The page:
With MPs and Senators scattering across the country, Canadians are looking forward to our long Canada Day weekend. Political types would like to think that the topic of conversation will be politics and a cabinet shuffle, but outside of the Ottawa bubble I suspect it will hardly be mentioned.
Certainly if all the rumours are to be believed, a shuffle, supposedly a large one is due in the next few weeks. The signs are there with departments preparing ministerial transitional briefing books and talk about a cabinet retreat in the third week of July beginning to circulate.
However, no one except the Prime Minister and perhaps his Chief of Staff have any idea as to when and how large a shuffle it might be. Add in the fact that no one knows which ministers might have told the Prime Minister that they do not intend to run again and this particular shuffle really does become a guessing game. This does allow the rest of us to offer up endless speculation that can change on a moment's notice based on the next wild rumour.
On that note here are my guesses:
The biggest question mark remains Jim Flaherty. Whether or not he could or should be moved feeds a lot of the speculation in Ottawa and what happens to him will trigger much of the other movement around the cabinet table. My guess is that for the time being he will remain if only because a successor is so difficult to find. Ted Menzies has performed exceptionally well as the junior minister, certainly he is ready for a more senior role, but whether or not Harper has enough confidence in him to see Menzies in the Finance portfolio remains a question mark. Menzies could certainly do a good job at Industry or any of the other line departments such as Defence or Public works.
Assuming Rob Nicholson stays on; I can see him being moved to Foreign Affairs. A classy individual with excellent negotiating skills he would be a good fit in that department. Again, assuming Peter Mackay wants to remain (and the latest media reports are that he does) he is also due to be moved from Defence where he has spent a considerable part of his ministerial career. As a former Crown prosecutor, he has the background to take over from Nicholson at Justice or from Vic Toews at Public Safety. Toews being one of those that most people feel will be leaving politics.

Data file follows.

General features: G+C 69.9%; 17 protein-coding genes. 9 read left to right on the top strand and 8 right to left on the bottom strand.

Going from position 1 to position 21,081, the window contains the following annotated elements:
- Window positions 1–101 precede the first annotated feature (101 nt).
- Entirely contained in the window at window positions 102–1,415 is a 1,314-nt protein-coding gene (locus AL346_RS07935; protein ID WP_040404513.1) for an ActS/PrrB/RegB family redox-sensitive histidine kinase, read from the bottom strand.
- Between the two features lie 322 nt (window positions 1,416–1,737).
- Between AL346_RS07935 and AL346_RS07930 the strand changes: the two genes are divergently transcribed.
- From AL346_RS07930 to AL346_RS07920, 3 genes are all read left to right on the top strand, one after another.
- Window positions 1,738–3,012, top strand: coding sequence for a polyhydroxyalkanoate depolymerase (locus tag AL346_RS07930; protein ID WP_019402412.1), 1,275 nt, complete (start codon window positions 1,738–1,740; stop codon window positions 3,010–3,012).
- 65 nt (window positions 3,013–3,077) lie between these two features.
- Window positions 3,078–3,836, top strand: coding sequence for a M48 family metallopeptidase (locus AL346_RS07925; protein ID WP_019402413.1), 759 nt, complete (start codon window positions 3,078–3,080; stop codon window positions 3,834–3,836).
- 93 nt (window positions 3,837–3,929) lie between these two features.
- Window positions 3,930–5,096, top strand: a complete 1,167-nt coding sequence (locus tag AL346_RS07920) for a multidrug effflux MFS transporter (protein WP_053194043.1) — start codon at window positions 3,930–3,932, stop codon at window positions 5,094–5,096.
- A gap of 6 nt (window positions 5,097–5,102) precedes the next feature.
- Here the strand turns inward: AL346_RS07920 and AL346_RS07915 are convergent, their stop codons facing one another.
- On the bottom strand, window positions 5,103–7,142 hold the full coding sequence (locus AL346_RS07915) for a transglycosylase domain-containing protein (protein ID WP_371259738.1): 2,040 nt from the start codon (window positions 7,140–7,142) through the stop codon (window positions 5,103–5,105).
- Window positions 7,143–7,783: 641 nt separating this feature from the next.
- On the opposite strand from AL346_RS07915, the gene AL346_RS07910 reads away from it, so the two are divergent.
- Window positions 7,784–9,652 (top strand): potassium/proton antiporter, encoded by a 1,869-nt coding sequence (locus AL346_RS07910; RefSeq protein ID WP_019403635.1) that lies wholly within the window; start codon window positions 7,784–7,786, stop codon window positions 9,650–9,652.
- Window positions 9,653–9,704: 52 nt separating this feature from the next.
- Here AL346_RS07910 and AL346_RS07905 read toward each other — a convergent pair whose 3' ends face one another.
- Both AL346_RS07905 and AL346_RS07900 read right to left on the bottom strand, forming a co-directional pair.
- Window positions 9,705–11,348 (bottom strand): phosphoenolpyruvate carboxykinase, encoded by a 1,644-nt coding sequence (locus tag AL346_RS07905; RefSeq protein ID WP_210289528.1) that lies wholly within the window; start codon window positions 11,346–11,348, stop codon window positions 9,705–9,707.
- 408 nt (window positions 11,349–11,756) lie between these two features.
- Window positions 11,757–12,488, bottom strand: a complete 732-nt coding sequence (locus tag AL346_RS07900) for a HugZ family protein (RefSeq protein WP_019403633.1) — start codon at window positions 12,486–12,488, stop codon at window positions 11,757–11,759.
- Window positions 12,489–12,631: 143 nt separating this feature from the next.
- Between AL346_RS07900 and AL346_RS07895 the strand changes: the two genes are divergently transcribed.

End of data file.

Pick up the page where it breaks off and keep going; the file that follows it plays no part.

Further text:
The fisheries portfolio is a problem and with Keith Ashfield's unfortunate illness, a replacement is quickly needed. Will the Prime Minister shake things up a bit and appoint someone from the west coast this time? Randy Kamp knows this file well and could certainly step up. If the PM stays on the east coast, Gerald Keddy has the ability and life experience in that field to make for a knowledgeable minister.
Two others that bear watching are Jason Kenney and James Moore. Both have been very successful in their present departments i.e. Citizenship and Immigration and Canadian Heritage and both are very able performers in Question Period. It is time for both to move and gain experience in another portfolio, especially as both are considered future leadership contenders. Either could go to Industry and Moore would also be a good fit at Citizenship and Immigration. Kenney could also fit into Natural Resources and with the Conservatives counting so much on the resource sector for economic prosperity, he has the drive, smarts and people skills to play a key role in that portfolio.
John Baird was comfortable at Foreign Affairs until the latest blowup about his vacationing at ambassador's residences abroad. He has also been the PM's point man to deal with tough political files. There are none tougher than Aboriginal Affairs and his considerable political and negotiating skills can be put to good use there if the government hopes to see some substantive progress in that area. Those same skills could be used at Natural Resources.
Those are just a few of the potential changes, there are many more, both senior and junior ministers that could be promoted and a host of parliamentary secretaries as well, but until we know who wants to run again and who prefers to retire in 2015, if not sooner, picking this next cabinet truly is a game of endless speculation.